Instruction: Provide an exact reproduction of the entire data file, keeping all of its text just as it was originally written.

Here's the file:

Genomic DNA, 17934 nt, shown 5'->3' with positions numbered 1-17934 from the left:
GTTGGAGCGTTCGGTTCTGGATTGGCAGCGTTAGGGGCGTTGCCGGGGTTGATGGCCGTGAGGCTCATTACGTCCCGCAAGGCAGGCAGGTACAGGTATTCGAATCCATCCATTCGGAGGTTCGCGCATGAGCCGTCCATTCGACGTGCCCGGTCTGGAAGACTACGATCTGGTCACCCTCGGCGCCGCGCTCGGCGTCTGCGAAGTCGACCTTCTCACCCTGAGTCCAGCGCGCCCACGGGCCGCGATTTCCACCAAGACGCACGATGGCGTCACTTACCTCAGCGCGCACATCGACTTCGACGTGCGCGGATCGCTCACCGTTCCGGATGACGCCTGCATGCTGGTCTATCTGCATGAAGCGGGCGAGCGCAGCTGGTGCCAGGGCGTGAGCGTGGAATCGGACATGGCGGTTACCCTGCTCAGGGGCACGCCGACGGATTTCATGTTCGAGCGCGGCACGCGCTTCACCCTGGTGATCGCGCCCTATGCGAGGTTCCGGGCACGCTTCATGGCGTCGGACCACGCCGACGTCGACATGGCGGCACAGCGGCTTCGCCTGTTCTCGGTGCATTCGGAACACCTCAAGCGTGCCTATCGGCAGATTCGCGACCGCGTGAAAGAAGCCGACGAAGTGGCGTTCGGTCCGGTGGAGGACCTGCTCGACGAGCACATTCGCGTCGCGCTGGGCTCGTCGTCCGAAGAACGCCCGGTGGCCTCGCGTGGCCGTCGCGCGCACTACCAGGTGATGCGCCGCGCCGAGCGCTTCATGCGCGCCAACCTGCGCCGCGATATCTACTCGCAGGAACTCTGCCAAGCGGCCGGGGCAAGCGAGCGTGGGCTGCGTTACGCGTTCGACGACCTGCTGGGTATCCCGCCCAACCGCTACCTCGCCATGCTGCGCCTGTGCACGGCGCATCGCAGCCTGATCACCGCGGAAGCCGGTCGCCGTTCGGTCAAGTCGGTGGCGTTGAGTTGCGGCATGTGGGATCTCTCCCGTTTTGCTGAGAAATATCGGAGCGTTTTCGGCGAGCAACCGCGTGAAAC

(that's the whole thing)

Genomic DNA, 17934 nt, shown 5'->3' with positions numbered 1-17934 from the left:
GTTGGAGCGTTCGGTTCTGGATTGGCAGCGTTAGGGGCGTTGCCGGGGTTGATGGCCGTGAGGCTCATTACGTCCCGCAAGGCAGGCAGGTACAGGTATTCGAATCCATCCATTCGGAGGTTCGCGCATGAGCCGTCCATTCGACGTGCCCGGTCTGGAAGACTACGATCTGGTCACCCTCGGCGCCGCGCTCGGCGTCTGCGAAGTCGACCTTCTCACCCTGAGTCCAGCGCGCCCACGGGCCGCGATTTCCACCAAGACGCACGATGGCGTCACTTACCTCAGCGCGCACATCGACTTCGACGTGCGCGGATCGCTCACCGTTCCGGATGACGCCTGCATGCTGGTCTATCTGCATGAAGCGGGCGAGCGCAGCTGGTGCCAGGGCGTGAGCGTGGAATCGGACATGGCGGTTACCCTGCTCAGGGGCACGCCGACGGATTTCATGTTCGAGCGCGGCACGCGCTTCACCCTGGTGATCGCGCCCTATGCGAGGTTCCGGGCACGCTTCATGGCGTCGGACCACGCCGACGTCGACATGGCGGCACAGCGGCTTCGCCTGTTCTCGGTGCATTCGGAACACCTCAAGCGTGCCTATCGGCAGATTCGCGACCGCGTGAAAGAAGCCGACGAAGTGGCGTTCGGTCCGGTGGAGGACCTGCTCGACGAGCACATTCGCGTCGCGCTGGGCTCGTCGTCCGAAGAACGCCCGGTGGCCTCGCGTGGCCGTCGCGCGCACTACCAGGTGATGCGCCGCGCCGAGCGCTTCATGCGCGCCAACCTGCGCCGCGATATCTACTCGCAGGAACTCTGCCAAGCGGCCGGGGCAAGCGAGCGTGGGCTGCGTTACGCGTTCGACGACCTGCTGGGTATCCCGCCCAACCGCTACCTCGCCATGCTGCGCCTGTGCACGGCGCATCGCAGCCTGATCACCGCGGAAGCCGGTCGCCGTTCGGTCAAGTCGGTGGCGTTGAGTTGCGGCATGTGGGATCTCTCCCGTTTTGCTGAGAAATATCGGAGCGTTTTCGGCGAGCAACCGCGTGAAAC